MELBOURNE, Australia -- Ever since winning the US Open in September, Naomi Osaka has felt conscious of the way her behavior is perceived on the tennis court, so much so that she has made it a goal not to appear angry.
After defeating Elina Svitolina on Wednesday to advance to the semifinals of the Australian Open, where she will face No. 7 Karolina Pliskova, Osaka told the crowd in her on-court interview that she'd set a goal for herself not to get angry.
"Most people know me for US Open, right? And during US Open, I didn't show any emotions most of the time," Osaka said. "But then after that, I did show -- well, in my opinion, it was a lot of emotions. I got upset, and then I threw my racket or stuff like that. And, for me, I don't really want to do that. I feel like I play better when I'm calm. There is an inner peace I can tap into sometimes during my matches. So that's just something that I'm trying to learn how to do consistently."
Osaka, 21, gets frustrated and sometimes it shows. Before the Australian Open, Osaka apologized for her behavior in a match at the Brisbane International. When she played Hsieh Su-wei of China earlier in the tournament, Osaka had moments when she was visibly irritated and smashed her racket onto the court a couple of times. Not enough to break it, but enough that it was obvious that she was unhappy. But Osaka rallied to orchestrate an impressive come-from-behind win after losing the first set and falling behind 4-2 in the second.
"I just have to tell her the grass is green, water flows and everything is all right sometimes," her coach, Sascha Bajin, said. "Overall, she's very hard on herself. She has very high expectations. She wants to do well. She wants to get better. That's a good thing."
Relatively speaking, Osaka is reserved. Her approach to managing her on-court emotions seems to speak to the reputation she has developed for being harder on herself than anyone else.
Alexander Zverev likely had the most notorious breakdown of the tournament in his fourth-round match against Milos Raonic, which the German lost 6-1, 6-1, 7-6 (5). Zverev demolished his racket, smashing it nine times into the court during a break. Compared to that spectacle, Osaka has the temperament of a Care Bear. But opponents would be well-advised not to mistake Osaka's quiet demeanor for weakness, even as they acknowledge the power in her style that draws so many comparisons to her idol, Serena Williams. Playing style is not the only way they're similar.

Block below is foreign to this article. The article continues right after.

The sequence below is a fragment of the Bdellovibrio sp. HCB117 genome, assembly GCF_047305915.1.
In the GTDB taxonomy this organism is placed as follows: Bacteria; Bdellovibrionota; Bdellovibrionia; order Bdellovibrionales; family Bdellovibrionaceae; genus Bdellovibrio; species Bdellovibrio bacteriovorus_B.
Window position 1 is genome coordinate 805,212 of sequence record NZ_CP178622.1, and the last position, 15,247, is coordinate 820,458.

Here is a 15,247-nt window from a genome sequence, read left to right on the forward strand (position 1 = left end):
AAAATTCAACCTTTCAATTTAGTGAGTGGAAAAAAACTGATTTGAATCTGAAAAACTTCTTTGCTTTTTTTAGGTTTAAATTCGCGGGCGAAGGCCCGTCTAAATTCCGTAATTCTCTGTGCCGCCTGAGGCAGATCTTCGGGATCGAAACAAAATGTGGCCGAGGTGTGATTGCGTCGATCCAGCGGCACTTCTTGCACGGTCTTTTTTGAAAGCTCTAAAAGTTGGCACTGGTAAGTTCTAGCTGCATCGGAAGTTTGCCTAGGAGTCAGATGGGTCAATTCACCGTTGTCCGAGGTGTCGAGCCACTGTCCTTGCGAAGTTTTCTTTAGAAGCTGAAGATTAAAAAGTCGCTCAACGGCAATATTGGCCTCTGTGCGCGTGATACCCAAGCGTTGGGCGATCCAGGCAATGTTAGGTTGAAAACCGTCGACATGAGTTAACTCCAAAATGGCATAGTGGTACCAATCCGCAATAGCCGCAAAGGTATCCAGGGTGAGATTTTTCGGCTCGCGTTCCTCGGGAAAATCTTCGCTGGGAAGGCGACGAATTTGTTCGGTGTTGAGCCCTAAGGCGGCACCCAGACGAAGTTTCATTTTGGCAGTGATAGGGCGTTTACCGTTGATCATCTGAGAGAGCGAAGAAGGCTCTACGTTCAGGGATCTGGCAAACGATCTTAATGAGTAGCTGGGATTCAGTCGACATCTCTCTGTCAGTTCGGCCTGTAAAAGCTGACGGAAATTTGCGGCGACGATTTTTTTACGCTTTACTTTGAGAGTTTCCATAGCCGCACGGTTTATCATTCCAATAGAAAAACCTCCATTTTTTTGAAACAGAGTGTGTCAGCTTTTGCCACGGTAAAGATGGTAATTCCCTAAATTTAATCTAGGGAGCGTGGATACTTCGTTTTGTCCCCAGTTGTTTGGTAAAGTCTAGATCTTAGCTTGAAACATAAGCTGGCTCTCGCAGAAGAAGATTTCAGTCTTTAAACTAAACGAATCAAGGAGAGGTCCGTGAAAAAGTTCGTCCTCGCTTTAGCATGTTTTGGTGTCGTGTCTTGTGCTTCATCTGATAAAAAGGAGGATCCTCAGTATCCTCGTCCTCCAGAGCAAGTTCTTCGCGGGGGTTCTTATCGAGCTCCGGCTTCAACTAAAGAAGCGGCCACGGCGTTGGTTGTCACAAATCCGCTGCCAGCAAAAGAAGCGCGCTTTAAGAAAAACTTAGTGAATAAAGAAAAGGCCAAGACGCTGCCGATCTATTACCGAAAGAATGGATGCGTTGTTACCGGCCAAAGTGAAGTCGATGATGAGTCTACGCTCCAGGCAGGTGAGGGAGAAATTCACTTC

After Williams won her quarterfinal match here, her coach, Patrick Mouratoglou, marveled at his charge and her ability to move on once she accomplished a goal.
"Roland Garros has always been a difficult tournament for [Williams] in the past, and when we started in 2012, she just lost in the first round," Mouratoglou said. "And after she started to win Grand Slams again, she won Wimbledon, US Open, Olympic gold. She told me she was struggling to win Roland Garros. Last time she won it I think was in 2002, and we were in 2013 when she started to talk to me about that.
"We made a plan, and she worked incredibly hard to win this one, and she won it in 2013. So 11 years after. After the trophy ceremony, she went to stretch, and she told me, 'Come with me. I'm stretching.' After two minutes she turned to me and said, 'Now we have to win Wimbledon.' She already forgot it. Ten minutes later, she was on the next goal. There are guys who win one tournament and they celebrate for 15 years."
Osaka is "different," too. A reporter asked if her mindset changed after winning at Flushing Meadows.
"I know that a few months ago I would have given anything to be in the semifinals of a Slam," Osaka said. "But it's, like, this weird feeling of you want to do the next big thing. And especially now that I won a Grand Slam, and I feel like I want to win another one, and I'm so close and I just want to keep going."